"We also understand the concern of teachers in rural areas who will be disadvantaged but as parents we can look for a solution to cater for them. Payment of incentives is an inevitable issue which needs to be addressed."

Meanwhile, representatives of Catholic schools contend that they had already been giving incentives to teaching staff at their schools long before the facility was introduced, to augment teachers' salaries during the inclusive Government.

Zimbabwe Catholic Bishops Conference secretary general Father Fredrick Chiromba told Sunday News that the Bishops' Conference, which is charge with of running Catholic schools, recently met parents' representatives from different schools who expressed a desire to be allowed to pay incentives.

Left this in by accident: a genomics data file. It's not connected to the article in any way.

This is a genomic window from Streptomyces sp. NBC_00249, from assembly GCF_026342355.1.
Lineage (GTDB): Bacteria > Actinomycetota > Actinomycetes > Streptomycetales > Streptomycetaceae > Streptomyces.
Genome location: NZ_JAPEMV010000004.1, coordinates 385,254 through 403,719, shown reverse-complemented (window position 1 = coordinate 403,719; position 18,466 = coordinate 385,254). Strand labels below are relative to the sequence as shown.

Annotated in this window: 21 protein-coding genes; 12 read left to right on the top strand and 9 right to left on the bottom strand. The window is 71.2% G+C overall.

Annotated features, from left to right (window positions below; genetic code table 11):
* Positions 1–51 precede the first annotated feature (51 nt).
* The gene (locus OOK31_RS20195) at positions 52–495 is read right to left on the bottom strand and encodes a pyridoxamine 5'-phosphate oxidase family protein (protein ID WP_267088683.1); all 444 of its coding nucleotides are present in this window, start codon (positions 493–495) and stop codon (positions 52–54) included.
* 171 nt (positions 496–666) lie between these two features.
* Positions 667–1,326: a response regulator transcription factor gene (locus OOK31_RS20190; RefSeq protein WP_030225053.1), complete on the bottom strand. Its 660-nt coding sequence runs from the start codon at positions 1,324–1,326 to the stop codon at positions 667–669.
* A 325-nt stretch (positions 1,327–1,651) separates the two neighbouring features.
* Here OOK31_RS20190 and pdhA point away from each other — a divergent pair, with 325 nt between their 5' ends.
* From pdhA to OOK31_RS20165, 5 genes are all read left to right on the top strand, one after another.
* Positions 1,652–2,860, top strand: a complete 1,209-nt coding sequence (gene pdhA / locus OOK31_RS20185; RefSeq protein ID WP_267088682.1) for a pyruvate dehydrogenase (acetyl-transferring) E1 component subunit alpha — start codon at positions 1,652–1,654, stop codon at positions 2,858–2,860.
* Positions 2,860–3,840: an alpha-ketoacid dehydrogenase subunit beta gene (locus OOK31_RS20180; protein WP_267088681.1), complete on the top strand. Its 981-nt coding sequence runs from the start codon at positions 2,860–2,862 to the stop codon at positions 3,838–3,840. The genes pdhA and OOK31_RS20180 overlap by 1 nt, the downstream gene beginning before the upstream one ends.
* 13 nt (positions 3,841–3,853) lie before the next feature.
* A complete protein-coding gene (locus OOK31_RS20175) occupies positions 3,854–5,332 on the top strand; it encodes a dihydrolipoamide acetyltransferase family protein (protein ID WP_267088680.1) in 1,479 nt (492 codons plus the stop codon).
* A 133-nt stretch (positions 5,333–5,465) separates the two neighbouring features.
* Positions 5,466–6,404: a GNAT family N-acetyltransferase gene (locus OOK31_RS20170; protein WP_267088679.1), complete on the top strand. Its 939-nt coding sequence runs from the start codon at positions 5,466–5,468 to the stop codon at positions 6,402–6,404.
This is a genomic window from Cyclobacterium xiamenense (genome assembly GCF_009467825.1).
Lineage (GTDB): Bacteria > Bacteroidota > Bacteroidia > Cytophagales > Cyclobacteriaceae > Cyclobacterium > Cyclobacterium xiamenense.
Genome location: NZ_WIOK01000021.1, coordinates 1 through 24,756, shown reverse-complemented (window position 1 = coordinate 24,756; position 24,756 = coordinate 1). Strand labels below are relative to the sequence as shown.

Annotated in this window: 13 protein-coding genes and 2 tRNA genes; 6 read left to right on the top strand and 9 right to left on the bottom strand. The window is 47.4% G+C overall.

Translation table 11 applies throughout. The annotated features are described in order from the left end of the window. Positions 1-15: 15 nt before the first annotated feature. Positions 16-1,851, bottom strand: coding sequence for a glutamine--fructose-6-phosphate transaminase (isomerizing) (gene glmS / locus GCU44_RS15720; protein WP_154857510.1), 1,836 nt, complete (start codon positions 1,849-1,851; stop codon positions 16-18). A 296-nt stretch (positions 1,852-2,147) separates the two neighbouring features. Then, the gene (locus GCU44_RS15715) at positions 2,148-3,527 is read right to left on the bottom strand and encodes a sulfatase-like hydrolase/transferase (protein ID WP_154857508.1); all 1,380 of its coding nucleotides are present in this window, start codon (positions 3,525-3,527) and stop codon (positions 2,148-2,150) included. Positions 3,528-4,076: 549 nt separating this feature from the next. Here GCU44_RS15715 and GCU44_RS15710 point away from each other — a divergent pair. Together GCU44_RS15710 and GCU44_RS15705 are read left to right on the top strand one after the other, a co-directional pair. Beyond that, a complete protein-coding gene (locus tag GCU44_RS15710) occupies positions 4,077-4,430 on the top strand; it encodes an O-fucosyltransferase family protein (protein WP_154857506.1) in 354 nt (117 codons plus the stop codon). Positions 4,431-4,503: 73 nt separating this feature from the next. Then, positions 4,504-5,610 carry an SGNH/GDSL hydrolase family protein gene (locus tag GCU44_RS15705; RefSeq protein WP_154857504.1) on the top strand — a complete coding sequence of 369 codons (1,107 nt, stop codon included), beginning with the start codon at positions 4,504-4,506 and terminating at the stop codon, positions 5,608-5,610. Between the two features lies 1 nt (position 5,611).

"Some institutions have expressed concern over the ban imposed on incentives. We had a meeting with representatives from various schools and we resolved that individual schools approach the ministry with their request to have the ban on incentives lifted.

"I have not yet received an update on the response from the ministry, but we are hopeful that our schools will get a favourable response. One has to consider that most Catholic schools had already been giving teachers incentives well before the practice spread to other schools. It's not a new phenomenon to us and parents are quite aware of that," he said.

Father Chiromba said Government should have engaged schools first before imposing a sudden ban on incentives, as the move demoralised teachers in most schools and consequently affected the performance of students.

He said as catholic schools, their aim was to motivate teachers as well as retain their services to prevent them from seeking greener pastures.

Poor remuneration of teachers in recent years has seen a number of experienced teaching staff, particularly science teachers, leaving the country for neighbouring countries where remuneration is better.